@songs = @songs.slice @start_ind, @page_size
    @featured = []
    ["hipcitycruz", "namelyus", "markgrowden"].each do |code|
      @featured.push Album.find_by_public_id code

The popular() method generates the various collections required to render the page. (It also sets up pagination, which is discussed momentarily.) Since the method name is “popular”, Rails looks for the corresponding view in app/views/songs/popular.html.erb.

<div id="left_rail">
  <% @featured.each do |album%>
    <div class="featured-album">
      <em><%= album.artist.name %></em><br />
      <strong><%= album.title %></strong><br />
      <% link_to image_tag("/albumArt/" + album.album_cover_name),
          :controller=>'album', :action=>'display', :id=>album.id %>
      <a href="/albums/display/<%= album.id %>">
        <img width="150" height="150" src="/albumArt/<%= album.album_cover_name %>" />
      <br /><br />
  <% end %>
<div id='genres'>
  <% @genres.each do |genre%>
  <div class="genre-link<%= ' genre-selected' if @genre_id == genre.id.to_s %>">
    <%= link_to genre.name,
        {:controller=>'songs', :action=>'popular', :id=>0, :genre=>genre.id} %>
  <% end %>
  <div class="genre-link<%= ' genre-selected' unless @genre_id %>">
    <%= link_to "All genres",
        {:controller=>'songs', :action=>'popular', :id=>0} %>
<br /><br />
<div id="most_popular">
  <h1>Most Popular</h1>
  <table border="0" cellspacing="5" cellpadding="5">
    <% @songs.each_with_index do |song,i%>
    <tr class="<%= if(i%2 == 0) then "odd-row" else "even-row" end %>">
      <td><a href="<%= song.playlist_url %>"><%= song.name %></a></td>
        link_to song.album.artist.name,
            :controller=>"artists", :action=>"display", :id=>song.album.artist
      %><!--a href="<%= song.album.url %>"><%= song.album.artist.name %></a--></em></td>
        link_to song.album.title, :controller=>"albums", :action=>"display", :id=>song.album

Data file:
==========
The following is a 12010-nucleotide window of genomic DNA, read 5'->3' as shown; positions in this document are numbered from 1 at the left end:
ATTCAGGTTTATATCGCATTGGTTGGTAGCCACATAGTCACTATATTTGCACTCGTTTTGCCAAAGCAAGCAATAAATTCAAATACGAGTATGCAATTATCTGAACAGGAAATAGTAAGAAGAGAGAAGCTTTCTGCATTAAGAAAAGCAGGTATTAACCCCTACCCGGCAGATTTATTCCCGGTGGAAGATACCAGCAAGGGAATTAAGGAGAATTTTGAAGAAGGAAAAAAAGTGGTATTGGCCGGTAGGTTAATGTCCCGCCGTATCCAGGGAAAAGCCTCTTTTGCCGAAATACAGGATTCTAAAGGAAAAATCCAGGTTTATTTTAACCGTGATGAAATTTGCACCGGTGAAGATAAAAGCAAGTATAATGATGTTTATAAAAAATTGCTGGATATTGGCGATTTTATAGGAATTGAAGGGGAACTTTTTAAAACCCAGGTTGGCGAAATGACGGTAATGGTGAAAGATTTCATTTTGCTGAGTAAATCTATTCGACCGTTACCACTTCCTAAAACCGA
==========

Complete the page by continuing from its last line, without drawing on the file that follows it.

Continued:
<% end %>
  <hr />
  while i<@num_songs do
      if (i!=@start_ind)
        link_to (i/@page_size + 1).to_i, :action=>"popular", :id=>0, :start=>i, :genre=>@genre_id
        (i/@page_size + 1).to_s
    i += @page_size

User Authentication

For another example, consider user authentication. Rails already has some plugins to deal with the problem, but let’s create a solution to explore how the feature typically works. At the end of app/controllers/users_controller.rb, add an authorize() method:


  def authorize
    unless session[:user]
      flash[:notice] = "Please log in to view that page"
      redirect_to :action => "login", :id=>0

authorize() can check that a user is logged in before accessing certain pages. By itself, however, it does nothing. To call the method automatically, you must add a before_filter. This code adds both the filter and the actions needed:

require 'digest/md5'

class UsersController < ApplicationController
  layout "main"

  before_filter :authorize, :except => [:login, :login_user]
  def login
    @user = User.new
  def login_user
    tmp = User.new(params[:user])
    @user = User.find_by_username tmp.username
    if @user && @user.password == Digest::MD5.hexdigest(tmp.username + tmp.password)
      flash[:notice] = "Welcome, #{@user.username}"
      session[:user] = @user
      redirect_to :controller=>'songs', :action=>'popular', :id=>0
      render :action=> 'login', :id=>0

With these additions, any attempt to access a users/* page redirects the user to login, unless the user is already logged in to the application. Of course, in a real example, this would be more complex—different pages would require different levels of access.

The application is not done yet, however. The actions exist, but the view is missing. Let’s look at Rails’s facilities for handling forms.

Form Handling

Forms are one of the nastier bits of Web applications. Rails makes it very easy to handle forms that correspond directly to an object. Here is the view for the login page:

<h2>Login to PenguinMusic</h2>

<% form_for(:user, :url=>{:action=>'login_user'}) do |f%>
  <%= f.error_messages %>

    <%= f.label :username %><br />
    <%= f.text_field :username %>
    <%= f.label :password %><br />
    <%= f.password_field :password %>
    <%= f.submit 'Login' %>
<% end %>

Things get a little more complex for extra fields. For example, a form to register users commonly has a password verification field. This would use a slightly different syntax:

    <%= f.label :password_verification %><br />
    <%= password_field_tag :password_verification, '', :size=>30 %>

The different syntax is a little confusing at first. You do get used to it quickly enough, but it is one of the more awkward stumbling blocks.

Comments on "Rails vs. Grails vs. Helma: The JVM Web Framework Smackdown, Part 1"